If you're seeing this message, it means we're having trouble loading external resources on our website.

If you're behind a web filter, please make sure that the domains ***.kastatic.org** and ***.kasandbox.org** are unblocked.

Main content

Current time:0:00Total duration:3:47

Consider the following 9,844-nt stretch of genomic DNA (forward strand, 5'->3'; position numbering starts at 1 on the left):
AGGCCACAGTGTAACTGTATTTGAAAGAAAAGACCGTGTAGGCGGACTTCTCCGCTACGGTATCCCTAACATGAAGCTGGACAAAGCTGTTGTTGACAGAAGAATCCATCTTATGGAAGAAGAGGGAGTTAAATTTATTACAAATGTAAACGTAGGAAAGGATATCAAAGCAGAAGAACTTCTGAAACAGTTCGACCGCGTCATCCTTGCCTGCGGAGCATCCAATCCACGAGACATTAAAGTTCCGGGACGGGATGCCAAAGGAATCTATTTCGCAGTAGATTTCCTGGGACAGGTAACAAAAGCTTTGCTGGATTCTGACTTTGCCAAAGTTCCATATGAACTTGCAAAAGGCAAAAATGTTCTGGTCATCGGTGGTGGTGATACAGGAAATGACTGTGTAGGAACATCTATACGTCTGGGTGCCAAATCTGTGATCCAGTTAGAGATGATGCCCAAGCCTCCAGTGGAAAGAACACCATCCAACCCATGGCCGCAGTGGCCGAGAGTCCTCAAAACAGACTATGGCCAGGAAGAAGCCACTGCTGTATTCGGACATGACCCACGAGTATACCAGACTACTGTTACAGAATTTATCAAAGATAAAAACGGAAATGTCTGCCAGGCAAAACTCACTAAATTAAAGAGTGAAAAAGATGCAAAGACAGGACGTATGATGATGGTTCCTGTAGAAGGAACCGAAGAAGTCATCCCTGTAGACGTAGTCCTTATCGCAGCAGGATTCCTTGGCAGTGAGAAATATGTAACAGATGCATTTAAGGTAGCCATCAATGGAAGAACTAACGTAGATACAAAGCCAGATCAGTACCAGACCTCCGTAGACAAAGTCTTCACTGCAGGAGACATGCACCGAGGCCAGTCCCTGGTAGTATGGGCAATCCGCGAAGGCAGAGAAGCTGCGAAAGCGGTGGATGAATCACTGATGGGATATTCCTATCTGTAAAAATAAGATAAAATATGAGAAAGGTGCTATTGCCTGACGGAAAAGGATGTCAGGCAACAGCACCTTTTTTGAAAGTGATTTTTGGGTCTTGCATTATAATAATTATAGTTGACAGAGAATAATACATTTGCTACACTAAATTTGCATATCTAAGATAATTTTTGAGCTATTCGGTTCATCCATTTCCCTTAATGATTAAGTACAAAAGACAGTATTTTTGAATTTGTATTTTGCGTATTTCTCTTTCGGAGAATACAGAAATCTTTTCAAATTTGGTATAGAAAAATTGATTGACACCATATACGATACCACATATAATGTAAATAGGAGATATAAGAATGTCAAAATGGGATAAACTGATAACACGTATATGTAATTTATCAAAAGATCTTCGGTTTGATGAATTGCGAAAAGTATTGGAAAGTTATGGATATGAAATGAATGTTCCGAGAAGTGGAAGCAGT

a single postage stamp costs 44 cents how much would a roll of 1,000 stamps cost and there's really a couple of ways to do it and I'll do it both ways just to show you they both work one is a kind of a faster way but I want to make sure you understand why it works and then we'll verify that it actually gives us the right answer using maybe the more traditional way of multiplying decimals so we're starting at 44 cents I'll just write a 0.44 well that's one stamp so this is one stamp I'll write it like this one stamp how much would ten stamps cost well if one stamp is forty four cents then ten stamps we could move the decimal to the right one place and so it would be and now this leading zero is not that useful so it would now be four point four dollars or if you want to make it clear would be four dollars and 40 cents now what happens if you want to have a hundred stamps a hundred stamps well the same idea is going to happen we're now taking ten times more so we're going to move to the decimal to the right ones so 100 stamps are going to cost are going to cost forty four dollars and this should make sense for you if one stamp is forty four forty four hundredths of a dollar then 100 stamps are going to be forty four hundredths of a hundred dollars or forty four dollars or you could view it as we've just moved the decimal over one place so if we want a thousand stamps if we want a thousand stamps we'd move the decimal to the right one more time moving the decimal to the right is equivalent to multiplying by ten so then it would be four hundred and forty dollars now we could put add another trailing zero just to make clear that there's no sense over here so if you wanted to do it really click quickly you could have started with forty four cents and you say look I'm not multiplying by ten I'm not multiplying by a hundred I'm multiplying by a thousands you're going to have to put another trailing zero over here and you would move the decimal from over here to over here you've essentially you've essentially multiplied this times ten times ten times ten which is a thousand so then this would become four hundred and forty dollars four hundred and forty dollars so let's verify that this works exactly the same if we multiplied the traditional way the way we multiply decimals so if you have 1000 1000 times 44 cents times 44 cents so you start over here 4 times 0 is 0 4 times 0 is 0 4 times 0 is 0 4 times 1 is 4 or you could just say hey this was 4 times a thousand then we're going to go one place over so we're going to add a 0 and we ate once again we're gonna have 4 times 0 is 0 4 times 0 is 0 4 times 0 is 0 4 times 1 is 4 or we just did 4 times a thousand so that is 4000 if you don't include this 0 that we added here ahead of time because we're going one place to the left and then we have nothing left I haven't at all thought about the decimals right now so far I really distributed it as a thousand times 44 I've been ignoring the decimal so for 1000 times 44 we would get zero plus zero zero zero plus zero zero zero plus zero zero four plus 0 is 4 4 4 plus nothing is four and if you ignore the decimal that makes a lot of sense because a thousand times four is four thousand and a thousand times 40 would be 40,000 so you would get 44,000 but this of course is not a 44 this is a forty four hundredths we have between the two numbers two numbers behind the decimal point so we need to have two numbers behind or to the right of the decimal point in our answer so one two right over there so once again we get four hundred and forty dollars for the thousand stamps